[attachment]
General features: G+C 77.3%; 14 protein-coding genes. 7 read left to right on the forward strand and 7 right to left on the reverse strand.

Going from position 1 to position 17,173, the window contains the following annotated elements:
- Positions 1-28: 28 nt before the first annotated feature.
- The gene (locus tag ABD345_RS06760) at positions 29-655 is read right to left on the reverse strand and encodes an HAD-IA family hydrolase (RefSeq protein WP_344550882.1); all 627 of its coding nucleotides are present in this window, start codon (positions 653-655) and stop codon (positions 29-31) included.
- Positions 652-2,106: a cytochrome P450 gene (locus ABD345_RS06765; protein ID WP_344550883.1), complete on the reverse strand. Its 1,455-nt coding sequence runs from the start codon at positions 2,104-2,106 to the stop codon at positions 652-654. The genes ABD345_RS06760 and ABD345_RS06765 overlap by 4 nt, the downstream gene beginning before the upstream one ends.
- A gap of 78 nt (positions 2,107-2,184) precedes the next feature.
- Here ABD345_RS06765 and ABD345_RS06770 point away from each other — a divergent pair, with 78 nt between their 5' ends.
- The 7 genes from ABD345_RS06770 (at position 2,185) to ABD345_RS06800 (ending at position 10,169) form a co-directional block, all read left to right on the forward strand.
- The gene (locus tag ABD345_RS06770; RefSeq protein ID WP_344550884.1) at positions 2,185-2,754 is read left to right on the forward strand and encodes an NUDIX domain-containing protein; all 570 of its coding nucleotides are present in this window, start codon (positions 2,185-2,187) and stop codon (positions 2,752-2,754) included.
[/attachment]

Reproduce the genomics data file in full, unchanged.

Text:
General features: G+C 77.3%; 14 protein-coding genes. 7 read left to right on the forward strand and 7 right to left on the reverse strand.

Going from position 1 to position 17,173, the window contains the following annotated elements:
- Positions 1-28: 28 nt before the first annotated feature.
- The gene (locus tag ABD345_RS06760) at positions 29-655 is read right to left on the reverse strand and encodes an HAD-IA family hydrolase (RefSeq protein WP_344550882.1); all 627 of its coding nucleotides are present in this window, start codon (positions 653-655) and stop codon (positions 29-31) included.
- Positions 652-2,106: a cytochrome P450 gene (locus ABD345_RS06765; protein ID WP_344550883.1), complete on the reverse strand. Its 1,455-nt coding sequence runs from the start codon at positions 2,104-2,106 to the stop codon at positions 652-654. The genes ABD345_RS06760 and ABD345_RS06765 overlap by 4 nt, the downstream gene beginning before the upstream one ends.
- A gap of 78 nt (positions 2,107-2,184) precedes the next feature.
- Here ABD345_RS06765 and ABD345_RS06770 point away from each other — a divergent pair, with 78 nt between their 5' ends.
- The 7 genes from ABD345_RS06770 (at position 2,185) to ABD345_RS06800 (ending at position 10,169) form a co-directional block, all read left to right on the forward strand.
- The gene (locus tag ABD345_RS06770; RefSeq protein ID WP_344550884.1) at positions 2,185-2,754 is read left to right on the forward strand and encodes an NUDIX domain-containing protein; all 570 of its coding nucleotides are present in this window, start codon (positions 2,185-2,187) and stop codon (positions 2,752-2,754) included.